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Asia Cup – KL Rahul: Hadn’t brought my kit to ground because I thought I had to carry drinks against Pakistan

told me you might have to play because Shreyas [Iyer] has a back spasm,” Rahul told official broadcaster Star Sports after he marked his comeback with his sixth ODI hundred in India’s

“At the last minute, our manager had to run to the hotel to get my stuff. Strange things have happened in my career. This isn’t the first time. It has happened earlier too. Mentally I guess I know what to do when I’m thrown into the ring, I give my best. I’m happy such performances happen [when he’s been faced with such situations]. Maybe it’s also a sign that I don’t have to think too much. I can just go out there and enjoy my cricket. That’s the learning for me.”

Rahul was right when he said such things had happened earlier too. One such moment, in 2016, perhaps changed the course of his career. At an IPL game in Rajkot against Gujarat Lions, Rahul wasn’t listed in the XI for Royal Challengers Bangalore at toss time. But ten minutes prior to the start, he was seen rushing off the field to get ready after Mandeep Singh tore the webbing on his left hand. Virat Kohli then asked Suresh Raina, the opposition captain, if they could make a late change.

Rahul responded with a gutsy half-century at No. 4. It was the start of a golden run for him that season. From being a non-starter in the XI, Rahul became a regular as RCB made an inspired run to the final. While Kohli made a chart-topping 973 runs, Rahul contributed heavily too: 397 runs in 12 innings at a strike rate of 146.49. That season dispelled notions of him being a one-format player. In fact, it was also during that season when Rahul made a mark as a wicketkeeper, a role he has grown in over time. He would make his ODI and T20I debut for India soon after the IPL.

This ability to bat in the middle and keep wickets makes him a crucial part of India’s ODI World Cup jigsaw. This is why the team management waited on him to return to full fitness five months after he limped off with an injured hamstring. It has taken a lot of work behind the scenes for Rahul to fully get ready before he joined the team last week ahead of the Super Fours.

“I’ve had three [tests] done in the last ten days,” Rahul said with a laugh. “Two yo-yo tests, two practice matches, this [batting in the middle in humid conditions] was worse than that [yo-yo tests]. Yeah, for four months I’ve had a lot of juice, and energy. Hopefully, I can carry this, try to recover fast and come back fresh [for the Sri Lanka game].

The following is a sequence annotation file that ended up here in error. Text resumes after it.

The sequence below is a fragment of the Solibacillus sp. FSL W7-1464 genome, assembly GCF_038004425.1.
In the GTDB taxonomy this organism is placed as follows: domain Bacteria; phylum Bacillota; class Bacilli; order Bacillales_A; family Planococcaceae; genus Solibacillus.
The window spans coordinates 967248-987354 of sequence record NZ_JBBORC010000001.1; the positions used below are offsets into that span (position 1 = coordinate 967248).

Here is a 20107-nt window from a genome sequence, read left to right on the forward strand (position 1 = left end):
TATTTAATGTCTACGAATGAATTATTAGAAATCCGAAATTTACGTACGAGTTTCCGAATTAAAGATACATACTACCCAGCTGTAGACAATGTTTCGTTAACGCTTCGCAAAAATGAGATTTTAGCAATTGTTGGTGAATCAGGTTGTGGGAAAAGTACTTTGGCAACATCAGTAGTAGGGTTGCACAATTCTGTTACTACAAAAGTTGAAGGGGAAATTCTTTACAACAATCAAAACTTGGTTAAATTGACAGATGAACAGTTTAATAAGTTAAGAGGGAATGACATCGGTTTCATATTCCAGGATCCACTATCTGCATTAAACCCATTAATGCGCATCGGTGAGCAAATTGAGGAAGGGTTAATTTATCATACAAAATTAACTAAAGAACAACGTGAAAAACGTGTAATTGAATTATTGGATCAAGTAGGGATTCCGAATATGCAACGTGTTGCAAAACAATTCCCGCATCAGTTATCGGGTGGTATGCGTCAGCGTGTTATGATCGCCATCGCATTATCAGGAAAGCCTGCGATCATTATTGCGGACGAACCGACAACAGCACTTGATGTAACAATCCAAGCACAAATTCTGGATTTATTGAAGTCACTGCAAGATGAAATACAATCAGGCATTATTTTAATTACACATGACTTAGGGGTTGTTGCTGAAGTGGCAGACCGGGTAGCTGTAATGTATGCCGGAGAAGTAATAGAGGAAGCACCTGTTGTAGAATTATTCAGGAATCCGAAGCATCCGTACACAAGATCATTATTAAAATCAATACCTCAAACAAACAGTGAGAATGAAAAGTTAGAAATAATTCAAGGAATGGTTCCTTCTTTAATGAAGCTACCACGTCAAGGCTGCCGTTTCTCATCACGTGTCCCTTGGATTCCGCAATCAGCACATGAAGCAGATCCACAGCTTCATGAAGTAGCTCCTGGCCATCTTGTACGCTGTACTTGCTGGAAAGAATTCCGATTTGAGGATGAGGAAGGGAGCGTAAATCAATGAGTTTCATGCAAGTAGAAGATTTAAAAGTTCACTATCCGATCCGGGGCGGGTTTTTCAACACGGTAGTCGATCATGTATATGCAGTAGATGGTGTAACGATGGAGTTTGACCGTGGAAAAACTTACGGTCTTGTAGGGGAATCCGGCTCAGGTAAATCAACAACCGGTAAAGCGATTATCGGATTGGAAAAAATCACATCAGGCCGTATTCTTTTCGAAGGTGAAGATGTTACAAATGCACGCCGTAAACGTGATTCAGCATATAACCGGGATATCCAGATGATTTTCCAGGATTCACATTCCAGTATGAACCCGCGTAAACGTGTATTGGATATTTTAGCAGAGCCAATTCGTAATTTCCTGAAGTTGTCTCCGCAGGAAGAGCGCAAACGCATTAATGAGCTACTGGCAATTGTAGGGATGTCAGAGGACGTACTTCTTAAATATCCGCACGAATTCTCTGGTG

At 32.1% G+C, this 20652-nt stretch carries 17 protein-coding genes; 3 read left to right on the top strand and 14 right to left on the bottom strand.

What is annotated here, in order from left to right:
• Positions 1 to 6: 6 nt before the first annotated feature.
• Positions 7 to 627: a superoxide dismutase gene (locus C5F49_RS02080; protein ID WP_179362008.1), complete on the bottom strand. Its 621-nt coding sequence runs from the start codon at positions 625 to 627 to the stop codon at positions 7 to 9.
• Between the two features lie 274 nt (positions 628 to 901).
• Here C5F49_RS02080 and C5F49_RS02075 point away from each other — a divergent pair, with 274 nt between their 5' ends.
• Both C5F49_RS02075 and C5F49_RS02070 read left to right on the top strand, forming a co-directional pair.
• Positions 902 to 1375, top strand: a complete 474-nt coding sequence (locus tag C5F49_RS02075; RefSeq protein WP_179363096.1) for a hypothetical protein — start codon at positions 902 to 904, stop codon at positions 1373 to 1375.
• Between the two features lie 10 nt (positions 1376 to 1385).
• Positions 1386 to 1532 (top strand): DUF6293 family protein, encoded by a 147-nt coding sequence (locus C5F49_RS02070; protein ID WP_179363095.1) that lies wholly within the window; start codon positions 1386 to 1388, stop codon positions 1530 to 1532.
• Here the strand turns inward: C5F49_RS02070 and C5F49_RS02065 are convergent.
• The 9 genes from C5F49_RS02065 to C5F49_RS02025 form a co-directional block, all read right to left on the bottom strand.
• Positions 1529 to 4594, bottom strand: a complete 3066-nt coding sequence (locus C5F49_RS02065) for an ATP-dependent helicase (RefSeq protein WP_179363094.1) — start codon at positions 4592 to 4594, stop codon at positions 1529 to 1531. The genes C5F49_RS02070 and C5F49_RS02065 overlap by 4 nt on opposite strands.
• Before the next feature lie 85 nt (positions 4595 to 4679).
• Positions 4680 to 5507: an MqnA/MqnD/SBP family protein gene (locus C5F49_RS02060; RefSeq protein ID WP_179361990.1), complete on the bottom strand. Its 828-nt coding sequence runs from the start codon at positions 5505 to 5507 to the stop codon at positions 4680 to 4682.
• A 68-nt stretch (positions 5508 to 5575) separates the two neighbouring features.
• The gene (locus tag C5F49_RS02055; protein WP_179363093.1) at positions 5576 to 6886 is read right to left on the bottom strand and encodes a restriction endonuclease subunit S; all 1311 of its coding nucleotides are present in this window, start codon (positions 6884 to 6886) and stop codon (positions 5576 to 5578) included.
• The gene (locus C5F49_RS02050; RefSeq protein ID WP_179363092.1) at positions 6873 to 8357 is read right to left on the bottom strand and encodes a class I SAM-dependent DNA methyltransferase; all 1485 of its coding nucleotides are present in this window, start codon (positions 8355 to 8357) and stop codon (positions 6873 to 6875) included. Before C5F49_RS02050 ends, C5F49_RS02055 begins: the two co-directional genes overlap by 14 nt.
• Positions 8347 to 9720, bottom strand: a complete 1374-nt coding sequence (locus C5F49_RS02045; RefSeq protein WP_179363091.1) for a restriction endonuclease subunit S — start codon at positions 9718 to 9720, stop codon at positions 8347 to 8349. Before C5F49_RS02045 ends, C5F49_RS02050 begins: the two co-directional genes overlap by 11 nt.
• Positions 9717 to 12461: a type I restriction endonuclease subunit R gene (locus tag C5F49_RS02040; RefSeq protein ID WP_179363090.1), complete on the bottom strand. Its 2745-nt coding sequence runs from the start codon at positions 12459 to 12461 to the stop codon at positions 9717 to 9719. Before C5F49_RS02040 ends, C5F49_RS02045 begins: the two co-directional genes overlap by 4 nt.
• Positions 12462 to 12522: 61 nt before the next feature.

Rahul then touched upon the route he took to his India comeback. There was a lot of soul-searching, and introspection of his game – which he mostly said was around the mental side – and, of course, the hard yards at rehab at the National Cricket Academy.

“Firstly, three out of the five months I spent getting fitter, giving my body the rest,” he said. “I was in great hands at the NCA. I want to thank the NCA staff and Rajni sir [Physio S Rajnikanth]he made me run around a lot. He’s gotten me fit for this. I knew when I returned, I was aiming for the Asia Cup. I knew the conditions would be humid.

“I knew the World Cup that will follow at home would be challenging, especially to do both keeping and batting. I trained that much extra. Batting, when you’re out and have a lot of time. I watched a lot of videos, and reflected on things where I can get better. I spoke to a few coaches, and I knew where the fault lines were, it was mostly mental, and I tried to address those things. I also came back fresh without any baggage, guess that helps.”

“When I walked in, there was that nervousness. It took me 10-15 minutes to just calm myself down and get my feet moving, get my mind thinking about the right things. When I hit one or two boundaries, the fogginess went away.”

Rahul on his return

How did he feel when he walked out for his first international game in six months, where he was up against Pakistan’s gun pace attack of Shaheen Shah Afridi, Haris Rauf and Naseem Shah?

“It was my first international match after a long time, the intensity isn’t the same at a practice match,” Rahul said as he opened up about his unbeaten 233-run stand with Virat Kohli. “When I walked in, there was that nervousness. It took me 10-15 minutes to just calm myself down and get my feet moving, get my mind thinking about the right things.

“When I hit one or two boundaries, the fogginess went away, and it became like before. I was reacting to the ball, to the situation. Just when my rhythm was building, it started raining and we had to wait for a whole day and restart, so again [upon resumption] the 10-15 balls were nervy. Once I hit a few balls in the middle, you forget about those things.”

On Monday, he batted the way he would, largely risk-free and with clarity, especially against spin in the middle overs. Unlike at the 2019 ODI World Cup, where Rahul had to shift back up to open in the wake of Shikhar Dhawan’s injury after being initially slotted in the middle order, there seems to be clarity that middle order is where his calling will be. India will hope that clarity will pay rich dividends at the World Cup.

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